Young cop blames senior buddy: Doing a ‘Code 2’ on Espina sonBy Julie M. Aurelio
Philippine Daily Inquirer
Police Officer 2 Resty del Rosario considered not reporting for duty that Tuesday, when his child turned four months old.
Little did he know that he and his patrol buddy, whom he just met that day, would later find themselves deep in trouble on allegations that they extorted money—“Code 2” in cop slang— from a motorist who turned out to be a police general’s son.
“I felt like my heart was being crushed when I heard a radio report mentioning my name in the incident. I was in the patrol car the whole time,” said the 28-year-old Del Rosario, a member of the Quezon City Police District.
The new father maintained that he never knew his partner—SPO4 Jose de la Peña— prior to Sept. 4 when they were paired together to go on patrol from 3 p.m. to 11 p.m.
Speaking to reporters on Saturday, Del Rosario—now stripped of his badge and gun—insisted that it was the older policeman who dealt the whole time with the 22-year-old son of Chief Supt. Leonardo Espina, the newly installed director of the National Capital Region Police Office.
The two officers have been relieved and are facing charges after the elder Espina confirmed the extortion attempt.
According to the NCRPO chief, it was De la Peña who approached his son while parked in Quezon City and accused him of engaging in “phone sex.” De la Peña then took over the wheel and forced the victim to find an ATM booth, while Del Rosario tailed them in the police car.
The scheme was foiled when the younger Espina managed to call his father and handed the phone to De la Peña just as he was about to withdraw the money demanded by the policeman.
In the interview, Del Rosario said he voiced his objection to what De la Peña did after the latter retreated to their patrol car and let the younger Espina go.
‘What you did was wrong’
“I told him, ’Ta, what you did was wrong. You shouldn’t have done that. It’s not in our police operational procedures,” he recalled telling his partner.
Until Tuesday’s episode, Del Rosario’s record has remained unblemished in his five years in the force. De la Peña, on the other hand, has faced seven administrative complaints for alleged misconduct since 2006.
Recounting the events that night, Del Rosario said he and De la Peña, a field supervisor and the night’s designated driver, were tasked to patrol areas falling under four police substations.
At around 9 p.m., they were cruising along Hemady Street when they saw a parked Kia Rio. De la Peña then stopped the patrol car and told his partner to just stay in the vehicle.
“He even gave me the keys and said, ‘Here, you drive.’ So I just watched him walk to the other car,” Del Rosario said.
Moments later, the senior policeman walked back to the patrol car and told his partner to follow the red Kia. Del Rosario said he assumed that the motorist would be brought to the QCPD headquarters in Camp Karingal.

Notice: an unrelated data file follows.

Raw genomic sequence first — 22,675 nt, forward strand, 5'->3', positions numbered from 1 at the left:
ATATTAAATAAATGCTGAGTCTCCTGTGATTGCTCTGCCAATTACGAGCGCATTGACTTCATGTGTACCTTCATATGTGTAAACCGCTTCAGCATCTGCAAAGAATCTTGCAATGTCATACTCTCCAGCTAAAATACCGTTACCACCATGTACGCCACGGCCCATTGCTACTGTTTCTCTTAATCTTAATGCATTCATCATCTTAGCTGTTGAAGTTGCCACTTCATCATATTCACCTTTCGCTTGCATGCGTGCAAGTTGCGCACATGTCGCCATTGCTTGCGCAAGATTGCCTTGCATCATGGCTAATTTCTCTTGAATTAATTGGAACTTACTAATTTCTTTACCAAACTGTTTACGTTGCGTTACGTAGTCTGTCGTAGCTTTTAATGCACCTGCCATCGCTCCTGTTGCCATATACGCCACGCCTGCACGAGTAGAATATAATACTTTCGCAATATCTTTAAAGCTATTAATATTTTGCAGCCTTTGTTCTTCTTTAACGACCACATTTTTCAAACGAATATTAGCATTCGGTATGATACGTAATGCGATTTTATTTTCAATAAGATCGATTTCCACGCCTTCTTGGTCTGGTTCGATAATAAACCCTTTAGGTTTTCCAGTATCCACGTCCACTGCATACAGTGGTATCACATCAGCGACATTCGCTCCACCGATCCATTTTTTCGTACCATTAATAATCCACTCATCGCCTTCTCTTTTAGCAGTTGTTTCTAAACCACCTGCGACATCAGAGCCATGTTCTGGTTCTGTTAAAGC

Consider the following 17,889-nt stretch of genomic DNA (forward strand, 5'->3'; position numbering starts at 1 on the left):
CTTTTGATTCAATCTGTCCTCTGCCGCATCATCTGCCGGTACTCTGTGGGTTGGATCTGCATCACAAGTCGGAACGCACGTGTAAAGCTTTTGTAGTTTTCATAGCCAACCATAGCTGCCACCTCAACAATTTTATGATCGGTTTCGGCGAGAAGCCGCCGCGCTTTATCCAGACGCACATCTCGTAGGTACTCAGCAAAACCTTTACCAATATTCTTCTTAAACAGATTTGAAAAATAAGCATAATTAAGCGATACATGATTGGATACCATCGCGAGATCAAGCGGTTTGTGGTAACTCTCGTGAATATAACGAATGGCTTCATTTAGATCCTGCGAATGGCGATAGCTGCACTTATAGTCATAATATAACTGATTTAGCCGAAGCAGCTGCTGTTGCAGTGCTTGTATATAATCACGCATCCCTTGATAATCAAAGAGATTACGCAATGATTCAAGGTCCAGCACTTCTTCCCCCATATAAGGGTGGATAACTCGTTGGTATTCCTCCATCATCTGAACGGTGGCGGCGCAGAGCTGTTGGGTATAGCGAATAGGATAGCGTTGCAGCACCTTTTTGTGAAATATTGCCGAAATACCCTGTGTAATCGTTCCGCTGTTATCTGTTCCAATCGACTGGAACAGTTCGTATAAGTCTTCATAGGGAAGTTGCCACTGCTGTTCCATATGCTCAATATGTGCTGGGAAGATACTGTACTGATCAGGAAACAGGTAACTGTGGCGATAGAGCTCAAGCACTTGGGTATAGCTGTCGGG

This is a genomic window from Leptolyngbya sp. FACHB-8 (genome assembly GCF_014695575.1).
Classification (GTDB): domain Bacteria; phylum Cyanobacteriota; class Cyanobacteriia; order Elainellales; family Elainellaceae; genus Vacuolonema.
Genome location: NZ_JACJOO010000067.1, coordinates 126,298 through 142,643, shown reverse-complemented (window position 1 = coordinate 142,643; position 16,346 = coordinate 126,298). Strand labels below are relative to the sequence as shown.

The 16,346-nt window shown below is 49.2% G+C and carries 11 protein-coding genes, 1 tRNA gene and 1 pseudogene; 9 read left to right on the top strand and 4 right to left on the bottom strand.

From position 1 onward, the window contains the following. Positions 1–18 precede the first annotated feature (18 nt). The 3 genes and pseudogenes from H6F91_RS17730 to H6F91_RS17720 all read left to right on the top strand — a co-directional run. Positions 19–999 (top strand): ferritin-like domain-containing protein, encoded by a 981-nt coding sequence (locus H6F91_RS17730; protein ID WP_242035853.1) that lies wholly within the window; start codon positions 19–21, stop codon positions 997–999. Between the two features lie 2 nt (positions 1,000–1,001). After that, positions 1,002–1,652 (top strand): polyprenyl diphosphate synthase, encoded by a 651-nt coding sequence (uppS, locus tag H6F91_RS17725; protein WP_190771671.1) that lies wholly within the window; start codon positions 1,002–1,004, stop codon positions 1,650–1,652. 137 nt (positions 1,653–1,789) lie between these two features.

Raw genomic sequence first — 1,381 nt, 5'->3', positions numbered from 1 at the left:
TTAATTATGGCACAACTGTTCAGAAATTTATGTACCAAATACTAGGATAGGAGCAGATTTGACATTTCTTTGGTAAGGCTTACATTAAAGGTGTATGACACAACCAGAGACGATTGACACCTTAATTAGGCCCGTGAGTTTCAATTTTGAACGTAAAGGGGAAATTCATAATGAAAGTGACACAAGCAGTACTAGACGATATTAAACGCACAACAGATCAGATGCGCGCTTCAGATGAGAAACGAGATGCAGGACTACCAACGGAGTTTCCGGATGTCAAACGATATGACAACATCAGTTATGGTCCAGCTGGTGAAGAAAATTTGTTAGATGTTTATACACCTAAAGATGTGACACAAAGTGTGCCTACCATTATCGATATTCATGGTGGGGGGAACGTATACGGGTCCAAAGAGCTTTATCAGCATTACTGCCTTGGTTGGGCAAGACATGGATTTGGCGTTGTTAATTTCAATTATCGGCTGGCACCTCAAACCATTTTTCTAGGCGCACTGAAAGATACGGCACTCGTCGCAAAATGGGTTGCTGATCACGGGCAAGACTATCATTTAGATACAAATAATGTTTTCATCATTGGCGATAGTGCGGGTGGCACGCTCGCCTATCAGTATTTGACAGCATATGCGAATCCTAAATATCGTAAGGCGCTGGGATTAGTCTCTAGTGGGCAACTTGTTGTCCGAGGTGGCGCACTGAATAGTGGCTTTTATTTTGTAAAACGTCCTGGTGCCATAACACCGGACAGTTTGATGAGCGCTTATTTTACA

To his surprise, the red Kia, with De la Peña in it, turned to Santolan Road and stopped at an ATM terminal. It was at this point that he saw Espina’s son get out, his cell phone to his ear. De la Peña then called him back to the car a minute later.
“I wondered, why are we stopping at an ATM? We were supposed to bring the car to Camp Karingal. But at that time, I was supposed to follow his orders since he’s my supervisor,” Del Rosario said.
He said he had no way of contacting De la Peña from the patrol car since the latter had no handheld radio with him. He also didn’t have De la Peña’s cell phone number.
They then drove to another ATM terminal, but this time Espina’s son did not step out of the car. Later, the Kia sedan moved again until they reached Camp Crame.
De la Peña—who by then had confiscated the driver’s license of the younger Espina—got out of the Kia and hurried back to the patrol car, taking over the wheel as he spoke.
“His face was pale. He told me in a tense, low voice: ‘That was General Espina’s son. I talked to the general on the phone. But I wasn’t able to pull off a Code 2,” Del Rosario recalled.
The young officer felt his body go limp at the revelation, but it didn’t stop his angry outburst. “I was really mad. I kind of raised my voice at him. I knew it was wrong,” Del Rosario. That very moment, he said, he became worried that his five years in the service had just gone down the gutter.
Tension between buddies
De la Peña, apparently to defuse the tension between them, invited him to look for a place to eat.
However, the pair was called back to Camp Karingal an hour before their shift ended, and told to surrender the younger Espina’s license to their superior, Chief Insp. Jerome de la Cruz of the Mobile Patrol Unit.
Curiously, De la Cruz sought an explanation only from De la Peña. The partners were later ordered to give the license to Supt. Ferdinand Villanueva of the District Investigation and Detective Management Division.
As rumors about their misdeed began swirling around the station, Del Rosario went home with a heavy heart and stayed indoors the entire Wednesday to spend his day off with his baby.
On Thursday, he received a call from his unit ordering him to surrender his gun and badge before 9 p.m. Upon arrival, he learned that he and De la Peña had been relieved of their post.
Later that night, an unknown number was trying to call him on his cell phone: It turned out to be his missing partner.
“He asked me: ‘What’s the latest news there?’ I told him that we were supposed to show up here. He only said that he will try and that he’ll just text me from time to time,” Del Rosario said.
That was his last conversation with De la Peña, who has not reported for work since Tuesday night.
Hoping to explain his side and maintain his innocence, Del Rosario, accompanied by a superior, tried but failed to see Espina personally during the command turnover rites at the NCRPO headquarters in Taguig City on Friday.